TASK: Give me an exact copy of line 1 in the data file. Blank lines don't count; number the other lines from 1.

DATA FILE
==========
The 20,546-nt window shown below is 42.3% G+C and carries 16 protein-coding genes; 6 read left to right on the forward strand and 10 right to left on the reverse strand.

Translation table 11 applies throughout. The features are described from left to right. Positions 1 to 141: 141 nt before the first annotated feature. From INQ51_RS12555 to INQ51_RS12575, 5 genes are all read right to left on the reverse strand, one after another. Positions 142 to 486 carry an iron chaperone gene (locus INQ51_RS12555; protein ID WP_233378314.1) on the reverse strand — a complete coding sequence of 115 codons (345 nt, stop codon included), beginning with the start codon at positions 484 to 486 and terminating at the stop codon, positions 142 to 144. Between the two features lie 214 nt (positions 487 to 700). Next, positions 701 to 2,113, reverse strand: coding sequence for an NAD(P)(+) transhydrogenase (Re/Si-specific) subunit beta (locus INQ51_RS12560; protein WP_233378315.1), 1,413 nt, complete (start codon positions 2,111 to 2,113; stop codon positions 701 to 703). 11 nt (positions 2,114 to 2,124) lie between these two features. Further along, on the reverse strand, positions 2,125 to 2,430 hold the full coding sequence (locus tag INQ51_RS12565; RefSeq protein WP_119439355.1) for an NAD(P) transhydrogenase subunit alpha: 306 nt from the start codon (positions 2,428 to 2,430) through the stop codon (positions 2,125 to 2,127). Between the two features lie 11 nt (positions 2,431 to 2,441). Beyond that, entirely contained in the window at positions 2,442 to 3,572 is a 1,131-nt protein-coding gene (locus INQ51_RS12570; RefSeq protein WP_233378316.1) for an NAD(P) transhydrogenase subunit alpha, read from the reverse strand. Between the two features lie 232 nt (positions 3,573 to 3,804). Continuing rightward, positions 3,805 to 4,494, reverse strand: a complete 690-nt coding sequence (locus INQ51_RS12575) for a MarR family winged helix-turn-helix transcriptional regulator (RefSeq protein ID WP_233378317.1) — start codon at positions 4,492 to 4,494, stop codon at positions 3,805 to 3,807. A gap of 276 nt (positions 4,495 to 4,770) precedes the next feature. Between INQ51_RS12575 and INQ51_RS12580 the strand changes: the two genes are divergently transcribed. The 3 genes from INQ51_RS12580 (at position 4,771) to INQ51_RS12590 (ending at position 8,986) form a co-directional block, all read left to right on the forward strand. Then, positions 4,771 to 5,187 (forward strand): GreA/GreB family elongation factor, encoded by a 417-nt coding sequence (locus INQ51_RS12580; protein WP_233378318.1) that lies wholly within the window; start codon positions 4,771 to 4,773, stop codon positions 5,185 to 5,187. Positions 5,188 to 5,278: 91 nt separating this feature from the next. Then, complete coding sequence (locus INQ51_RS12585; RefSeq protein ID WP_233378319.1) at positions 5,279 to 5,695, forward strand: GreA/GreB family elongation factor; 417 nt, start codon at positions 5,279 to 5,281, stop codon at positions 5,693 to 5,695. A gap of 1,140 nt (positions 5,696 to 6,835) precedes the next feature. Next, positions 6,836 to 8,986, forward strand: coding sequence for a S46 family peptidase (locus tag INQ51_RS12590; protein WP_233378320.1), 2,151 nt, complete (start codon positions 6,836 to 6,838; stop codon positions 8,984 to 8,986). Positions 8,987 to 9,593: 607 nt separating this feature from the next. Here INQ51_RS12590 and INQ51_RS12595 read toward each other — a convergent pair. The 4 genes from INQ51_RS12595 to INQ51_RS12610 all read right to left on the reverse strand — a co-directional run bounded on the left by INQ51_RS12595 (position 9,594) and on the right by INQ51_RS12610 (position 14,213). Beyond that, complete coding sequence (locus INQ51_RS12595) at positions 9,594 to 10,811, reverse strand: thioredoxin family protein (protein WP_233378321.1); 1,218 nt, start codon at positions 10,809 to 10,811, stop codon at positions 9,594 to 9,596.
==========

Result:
The 20,546-nt window shown below is 42.3% G+C and carries 16 protein-coding genes; 6 read left to right on the forward strand and 10 right to left on the reverse strand.